More than 100 local residents were sickened by a spill of toxic copper concentrate at one of Peru’s biggest mines Aug. 3. The Áncash regional health office said 140 people were treated for “irritative symptoms caused by the inhalation of toxins” after a pipeline carrying the concentrate under high pressure burst open in the village of Santa Rosa de Cajacay. Most of those affected had joined in efforts to prevent liquid copper slurry from reaching the nearby Río Fortaleza after the pipe linking the Antamina copper mine to the coast ruptured last week, said village mayor Hilario Morán. “Without taking into account the consequences, we pitched in to help,” Morán told the Associated Press by phone. The people used absorbent fabric provided by the mine but were not given gloves or protective masks, admitted the mine’s environmental director Antonio Mendoza. Shortly afterward, people became ill, vomiting, suffering headaches and nose bleeds.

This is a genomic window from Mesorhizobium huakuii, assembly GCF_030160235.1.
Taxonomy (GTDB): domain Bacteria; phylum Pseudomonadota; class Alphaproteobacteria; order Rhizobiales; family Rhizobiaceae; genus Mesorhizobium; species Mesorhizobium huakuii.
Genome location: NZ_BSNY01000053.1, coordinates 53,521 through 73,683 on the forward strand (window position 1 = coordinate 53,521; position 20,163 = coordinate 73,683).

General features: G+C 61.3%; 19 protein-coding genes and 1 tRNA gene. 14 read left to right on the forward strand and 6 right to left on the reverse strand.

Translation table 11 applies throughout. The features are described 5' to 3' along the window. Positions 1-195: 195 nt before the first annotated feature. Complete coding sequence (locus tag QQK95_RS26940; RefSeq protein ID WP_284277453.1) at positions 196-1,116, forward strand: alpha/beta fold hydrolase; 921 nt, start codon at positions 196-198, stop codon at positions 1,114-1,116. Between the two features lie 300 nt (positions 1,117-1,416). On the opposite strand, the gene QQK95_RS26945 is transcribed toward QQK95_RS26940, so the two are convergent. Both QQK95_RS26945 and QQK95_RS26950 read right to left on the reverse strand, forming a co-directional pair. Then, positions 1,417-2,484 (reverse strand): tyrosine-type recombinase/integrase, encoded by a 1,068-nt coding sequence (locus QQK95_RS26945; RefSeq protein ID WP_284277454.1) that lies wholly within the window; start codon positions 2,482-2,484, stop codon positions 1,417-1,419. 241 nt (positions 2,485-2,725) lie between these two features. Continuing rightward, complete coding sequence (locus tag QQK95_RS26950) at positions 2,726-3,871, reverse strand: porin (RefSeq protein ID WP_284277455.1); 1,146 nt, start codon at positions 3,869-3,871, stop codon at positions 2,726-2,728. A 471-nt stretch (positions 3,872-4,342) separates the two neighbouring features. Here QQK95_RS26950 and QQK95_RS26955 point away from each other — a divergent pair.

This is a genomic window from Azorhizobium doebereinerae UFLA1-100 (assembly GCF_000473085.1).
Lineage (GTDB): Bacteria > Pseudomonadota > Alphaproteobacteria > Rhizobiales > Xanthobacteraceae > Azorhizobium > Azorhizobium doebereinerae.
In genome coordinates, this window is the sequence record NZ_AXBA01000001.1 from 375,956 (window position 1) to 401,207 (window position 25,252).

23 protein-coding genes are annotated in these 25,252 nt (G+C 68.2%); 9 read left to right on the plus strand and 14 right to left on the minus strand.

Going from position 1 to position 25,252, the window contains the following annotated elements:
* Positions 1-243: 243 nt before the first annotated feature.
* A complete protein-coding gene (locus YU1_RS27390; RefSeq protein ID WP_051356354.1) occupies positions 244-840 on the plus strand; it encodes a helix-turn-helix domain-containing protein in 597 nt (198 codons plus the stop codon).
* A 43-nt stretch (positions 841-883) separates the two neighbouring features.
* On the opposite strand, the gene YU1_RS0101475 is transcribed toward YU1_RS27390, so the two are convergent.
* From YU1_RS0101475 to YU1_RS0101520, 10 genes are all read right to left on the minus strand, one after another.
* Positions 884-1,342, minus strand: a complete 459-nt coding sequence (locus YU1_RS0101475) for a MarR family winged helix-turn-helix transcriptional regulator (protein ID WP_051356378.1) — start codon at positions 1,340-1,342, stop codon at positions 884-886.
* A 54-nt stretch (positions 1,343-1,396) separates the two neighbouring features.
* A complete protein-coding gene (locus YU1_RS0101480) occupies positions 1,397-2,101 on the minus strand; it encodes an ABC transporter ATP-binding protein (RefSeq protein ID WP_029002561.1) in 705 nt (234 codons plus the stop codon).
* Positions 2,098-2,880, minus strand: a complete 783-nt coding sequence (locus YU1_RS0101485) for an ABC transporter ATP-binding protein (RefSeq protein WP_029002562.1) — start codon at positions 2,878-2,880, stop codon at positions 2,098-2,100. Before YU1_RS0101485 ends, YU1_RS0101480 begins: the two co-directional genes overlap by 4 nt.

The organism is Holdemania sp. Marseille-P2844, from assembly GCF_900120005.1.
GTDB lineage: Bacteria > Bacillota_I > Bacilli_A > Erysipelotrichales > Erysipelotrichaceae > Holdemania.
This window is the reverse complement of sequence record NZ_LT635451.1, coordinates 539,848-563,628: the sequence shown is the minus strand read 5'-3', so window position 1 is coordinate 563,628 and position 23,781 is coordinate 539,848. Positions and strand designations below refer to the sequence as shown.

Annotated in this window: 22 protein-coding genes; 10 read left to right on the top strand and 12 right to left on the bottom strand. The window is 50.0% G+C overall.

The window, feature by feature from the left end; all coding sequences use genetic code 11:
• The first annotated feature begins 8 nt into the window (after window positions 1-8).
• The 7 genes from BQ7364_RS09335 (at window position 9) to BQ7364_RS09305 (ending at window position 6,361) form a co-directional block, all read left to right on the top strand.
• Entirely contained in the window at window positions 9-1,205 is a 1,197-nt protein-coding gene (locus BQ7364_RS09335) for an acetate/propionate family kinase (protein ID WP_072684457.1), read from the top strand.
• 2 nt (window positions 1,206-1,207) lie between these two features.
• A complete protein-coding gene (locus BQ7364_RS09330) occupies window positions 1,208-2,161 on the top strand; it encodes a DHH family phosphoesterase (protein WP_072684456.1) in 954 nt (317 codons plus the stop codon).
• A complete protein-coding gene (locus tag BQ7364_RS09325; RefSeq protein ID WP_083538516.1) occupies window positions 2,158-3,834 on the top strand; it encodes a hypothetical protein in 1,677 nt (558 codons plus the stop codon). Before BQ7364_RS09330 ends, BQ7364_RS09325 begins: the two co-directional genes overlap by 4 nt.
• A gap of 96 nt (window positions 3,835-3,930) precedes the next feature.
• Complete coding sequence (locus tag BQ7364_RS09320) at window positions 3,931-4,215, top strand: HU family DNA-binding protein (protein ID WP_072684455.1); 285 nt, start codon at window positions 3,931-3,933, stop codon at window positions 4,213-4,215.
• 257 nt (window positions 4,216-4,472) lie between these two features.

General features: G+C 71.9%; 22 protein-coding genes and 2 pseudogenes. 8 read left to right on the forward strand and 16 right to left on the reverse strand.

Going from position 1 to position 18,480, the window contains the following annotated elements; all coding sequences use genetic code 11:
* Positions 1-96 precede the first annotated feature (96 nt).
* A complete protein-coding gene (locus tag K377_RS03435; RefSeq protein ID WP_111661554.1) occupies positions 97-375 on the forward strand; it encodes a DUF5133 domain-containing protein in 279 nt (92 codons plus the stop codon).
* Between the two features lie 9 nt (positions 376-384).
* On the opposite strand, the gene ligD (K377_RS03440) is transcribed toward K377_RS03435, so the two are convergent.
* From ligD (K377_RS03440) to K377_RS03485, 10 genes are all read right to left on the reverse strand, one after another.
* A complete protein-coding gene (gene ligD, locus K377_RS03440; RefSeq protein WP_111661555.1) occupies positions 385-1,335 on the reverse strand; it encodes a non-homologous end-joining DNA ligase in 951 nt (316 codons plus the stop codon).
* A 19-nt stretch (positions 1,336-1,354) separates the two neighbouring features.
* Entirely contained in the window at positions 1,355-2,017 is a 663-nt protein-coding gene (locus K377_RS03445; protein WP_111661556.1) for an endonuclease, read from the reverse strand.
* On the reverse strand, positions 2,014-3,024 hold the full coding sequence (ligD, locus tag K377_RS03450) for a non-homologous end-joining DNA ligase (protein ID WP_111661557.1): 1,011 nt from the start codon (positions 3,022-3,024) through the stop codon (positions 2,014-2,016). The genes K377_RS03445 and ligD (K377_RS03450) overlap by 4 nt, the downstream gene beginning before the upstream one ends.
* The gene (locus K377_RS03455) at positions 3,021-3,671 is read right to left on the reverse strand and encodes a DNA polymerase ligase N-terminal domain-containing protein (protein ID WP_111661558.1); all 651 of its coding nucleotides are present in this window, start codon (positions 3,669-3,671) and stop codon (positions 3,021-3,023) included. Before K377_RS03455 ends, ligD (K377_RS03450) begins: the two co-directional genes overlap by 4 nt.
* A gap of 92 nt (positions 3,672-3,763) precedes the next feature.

“That’s unethical and irresponsible and they should know better,” said Greg Moller, a professor of environmental chemistry and toxicology at the University of Idaho-Washington State University. But Mendoza downplayed the incident, saying: “It’s a dangerous substance to the extent that it’s an industrial substance. They are dangerous substances that require a particular handling but aren’t necessarily toxic.”
Moller disputed that characterization. “This was actually a toxic episode and these people are intoxicated,” he said, adding that the alkaline copper concentrate likely damaged lung tissue, causing chemical burns. (AP, Aug. 3; Servindi, July 26)
In the days after the spill, the Antamina company website was hacked by Anonymous, the company’s content replaced with the message “Hacked by LulzsecPeru,” with a caricatured image of a corporate fat-cat with top-hat, monacle and raised wine glass. (RPP, Aug. 4)